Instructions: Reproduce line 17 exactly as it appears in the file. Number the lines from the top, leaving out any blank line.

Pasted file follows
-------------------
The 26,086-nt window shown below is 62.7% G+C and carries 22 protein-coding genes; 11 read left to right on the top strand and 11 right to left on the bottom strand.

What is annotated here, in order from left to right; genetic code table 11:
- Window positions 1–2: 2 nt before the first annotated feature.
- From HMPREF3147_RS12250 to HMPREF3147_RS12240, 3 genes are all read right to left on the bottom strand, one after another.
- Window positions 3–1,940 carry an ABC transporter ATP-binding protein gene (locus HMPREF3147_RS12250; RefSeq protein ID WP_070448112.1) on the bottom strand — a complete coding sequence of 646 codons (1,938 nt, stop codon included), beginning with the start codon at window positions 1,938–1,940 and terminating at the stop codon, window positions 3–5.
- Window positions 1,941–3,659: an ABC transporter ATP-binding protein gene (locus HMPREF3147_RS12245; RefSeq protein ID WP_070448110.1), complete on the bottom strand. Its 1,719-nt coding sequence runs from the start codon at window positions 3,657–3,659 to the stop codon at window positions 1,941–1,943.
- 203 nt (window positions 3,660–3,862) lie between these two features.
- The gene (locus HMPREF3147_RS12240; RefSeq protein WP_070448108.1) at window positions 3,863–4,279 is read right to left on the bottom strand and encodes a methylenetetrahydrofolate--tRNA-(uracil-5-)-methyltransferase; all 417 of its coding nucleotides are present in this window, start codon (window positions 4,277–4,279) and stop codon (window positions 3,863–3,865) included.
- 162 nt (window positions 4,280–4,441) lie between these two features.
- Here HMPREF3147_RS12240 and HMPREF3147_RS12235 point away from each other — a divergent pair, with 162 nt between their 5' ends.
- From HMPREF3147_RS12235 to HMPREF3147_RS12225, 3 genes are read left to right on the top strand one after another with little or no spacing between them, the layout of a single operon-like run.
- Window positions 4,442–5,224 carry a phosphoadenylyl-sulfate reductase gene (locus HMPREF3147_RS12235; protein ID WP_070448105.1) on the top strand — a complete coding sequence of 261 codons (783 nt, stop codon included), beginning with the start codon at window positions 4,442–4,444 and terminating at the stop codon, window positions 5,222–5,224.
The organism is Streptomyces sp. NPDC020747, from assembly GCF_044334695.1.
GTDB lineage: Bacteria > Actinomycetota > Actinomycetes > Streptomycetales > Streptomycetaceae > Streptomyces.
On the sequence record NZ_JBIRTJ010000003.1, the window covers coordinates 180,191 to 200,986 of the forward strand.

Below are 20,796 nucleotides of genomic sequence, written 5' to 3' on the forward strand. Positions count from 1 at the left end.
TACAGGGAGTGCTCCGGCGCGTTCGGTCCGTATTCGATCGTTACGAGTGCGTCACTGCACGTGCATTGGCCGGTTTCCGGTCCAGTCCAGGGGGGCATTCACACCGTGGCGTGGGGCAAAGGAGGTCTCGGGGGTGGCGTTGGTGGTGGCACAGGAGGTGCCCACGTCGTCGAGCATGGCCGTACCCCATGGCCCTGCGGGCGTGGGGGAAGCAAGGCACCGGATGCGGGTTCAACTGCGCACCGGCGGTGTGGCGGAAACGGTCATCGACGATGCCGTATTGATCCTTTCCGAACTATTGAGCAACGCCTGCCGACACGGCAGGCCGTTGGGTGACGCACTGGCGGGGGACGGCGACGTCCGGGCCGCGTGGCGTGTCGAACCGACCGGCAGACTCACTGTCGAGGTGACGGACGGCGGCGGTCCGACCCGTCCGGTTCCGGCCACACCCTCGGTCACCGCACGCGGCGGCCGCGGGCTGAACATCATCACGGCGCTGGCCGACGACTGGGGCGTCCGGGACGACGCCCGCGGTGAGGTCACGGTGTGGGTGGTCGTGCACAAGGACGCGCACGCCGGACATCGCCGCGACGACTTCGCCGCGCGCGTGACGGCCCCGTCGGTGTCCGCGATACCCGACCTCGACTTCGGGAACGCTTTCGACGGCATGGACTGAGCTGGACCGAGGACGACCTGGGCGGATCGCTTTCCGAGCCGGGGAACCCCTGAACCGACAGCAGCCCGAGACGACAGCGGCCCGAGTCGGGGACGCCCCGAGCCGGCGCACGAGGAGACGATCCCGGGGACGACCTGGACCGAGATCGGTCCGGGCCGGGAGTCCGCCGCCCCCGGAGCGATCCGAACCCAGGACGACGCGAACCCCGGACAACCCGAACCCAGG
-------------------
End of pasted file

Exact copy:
TACAGGGAGTGCTCCGGCGCGTTCGGTCCGTATTCGATCGTTACGAGTGCGTCACTGCACGTGCATTGGCCGGTTTCCGGTCCAGTCCAGGGGGGCATTCACACCGTGGCGTGGGGCAAAGGAGGTCTCGGGGGTGGCGTTGGTGGTGGCACAGGAGGTGCCCACGTCGTCGAGCATGGCCGTACCCCATGGCCCTGCGGGCGTGGGGGAAGCAAGGCACCGGATGCGGGTTCAACTGCGCACCGGCGGTGTGGCGGAAACGGTCATCGACGATGCCGTATTGATCCTTTCCGAACTATTGAGCAACGCCTGCCGACACGGCAGGCCGTTGGGTGACGCACTGGCGGGGGACGGCGACGTCCGGGCCGCGTGGCGTGTCGAACCGACCGGCAGACTCACTGTCGAGGTGACGGACGGCGGCGGTCCGACCCGTCCGGTTCCGGCCACACCCTCGGTCACCGCACGCGGCGGCCGCGGGCTGAACATCATCACGGCGCTGGCCGACGACTGGGGCGTCCGGGACGACGCCCGCGGTGAGGTCACGGTGTGGGTGGTCGTGCACAAGGACGCGCACGCCGGACATCGCCGCGACGACTTCGCCGCGCGCGTGACGGCCCCGTCGGTGTCCGCGATACCCGACCTCGACTTCGGGAACGCTTTCGACGGCATGGACTGAGCTGGACCGAGGACGACCTGGGCGGATCGCTTTCCGAGCCGGGGAACCCCTGAACCGACAGCAGCCCGAGACGACAGCGGCCCGAGTCGGGGACGCCCCGAGCCGGCGCACGAGGAGACGATCCCGGGGACGACCTGGACCGAGATCGGTCCGGGCCGGGAGTCCGCCGCCCCCGGAGCGATCCGAACCCAGGACGACGCGAACCCCGGACAACCCGAACCCAGG